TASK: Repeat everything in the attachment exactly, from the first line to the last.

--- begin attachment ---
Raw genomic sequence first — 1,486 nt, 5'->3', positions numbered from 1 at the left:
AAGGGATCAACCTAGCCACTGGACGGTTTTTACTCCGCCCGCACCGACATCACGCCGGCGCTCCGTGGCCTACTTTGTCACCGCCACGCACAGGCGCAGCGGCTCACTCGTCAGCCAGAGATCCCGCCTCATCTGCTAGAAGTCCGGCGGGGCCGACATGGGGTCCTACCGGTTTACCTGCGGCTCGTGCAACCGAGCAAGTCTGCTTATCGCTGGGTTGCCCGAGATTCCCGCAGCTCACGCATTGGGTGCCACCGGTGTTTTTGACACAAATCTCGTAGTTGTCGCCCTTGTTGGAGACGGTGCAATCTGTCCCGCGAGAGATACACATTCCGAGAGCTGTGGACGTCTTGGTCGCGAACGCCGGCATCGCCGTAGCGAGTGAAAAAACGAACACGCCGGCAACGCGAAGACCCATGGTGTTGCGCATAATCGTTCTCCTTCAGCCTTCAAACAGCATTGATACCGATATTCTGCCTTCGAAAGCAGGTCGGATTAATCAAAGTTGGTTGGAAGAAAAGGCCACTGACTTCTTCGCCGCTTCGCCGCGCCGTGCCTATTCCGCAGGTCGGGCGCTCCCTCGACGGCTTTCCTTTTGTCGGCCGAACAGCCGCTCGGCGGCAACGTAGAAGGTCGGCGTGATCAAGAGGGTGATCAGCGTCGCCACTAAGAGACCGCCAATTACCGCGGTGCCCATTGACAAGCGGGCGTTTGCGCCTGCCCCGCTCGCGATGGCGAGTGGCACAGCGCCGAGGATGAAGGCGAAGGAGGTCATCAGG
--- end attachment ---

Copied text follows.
Raw genomic sequence first — 1,486 nt, 5'->3', positions numbered from 1 at the left:
AAGGGATCAACCTAGCCACTGGACGGTTTTTACTCCGCCCGCACCGACATCACGCCGGCGCTCCGTGGCCTACTTTGTCACCGCCACGCACAGGCGCAGCGGCTCACTCGTCAGCCAGAGATCCCGCCTCATCTGCTAGAAGTCCGGCGGGGCCGACATGGGGTCCTACCGGTTTACCTGCGGCTCGTGCAACCGAGCAAGTCTGCTTATCGCTGGGTTGCCCGAGATTCCCGCAGCTCACGCATTGGGTGCCACCGGTGTTTTTGACACAAATCTCGTAGTTGTCGCCCTTGTTGGAGACGGTGCAATCTGTCCCGCGAGAGATACACATTCCGAGAGCTGTGGACGTCTTGGTCGCGAACGCCGGCATCGCCGTAGCGAGTGAAAAAACGAACACGCCGGCAACGCGAAGACCCATGGTGTTGCGCATAATCGTTCTCCTTCAGCCTTCAAACAGCATTGATACCGATATTCTGCCTTCGAAAGCAGGTCGGATTAATCAAAGTTGGTTGGAAGAAAAGGCCACTGACTTCTTCGCCGCTTCGCCGCGCCGTGCCTATTCCGCAGGTCGGGCGCTCCCTCGACGGCTTTCCTTTTGTCGGCCGAACAGCCGCTCGGCGGCAACGTAGAAGGTCGGCGTGATCAAGAGGGTGATCAGCGTCGCCACTAAGAGACCGCCAATTACCGCGGTGCCCATTGACAAGCGGGCGTTTGCGCCTGCCCCGCTCGCGATGGCGAGTGGCACAGCGCCGAGGATGAAGGCGAAGGAGGTCATCAGG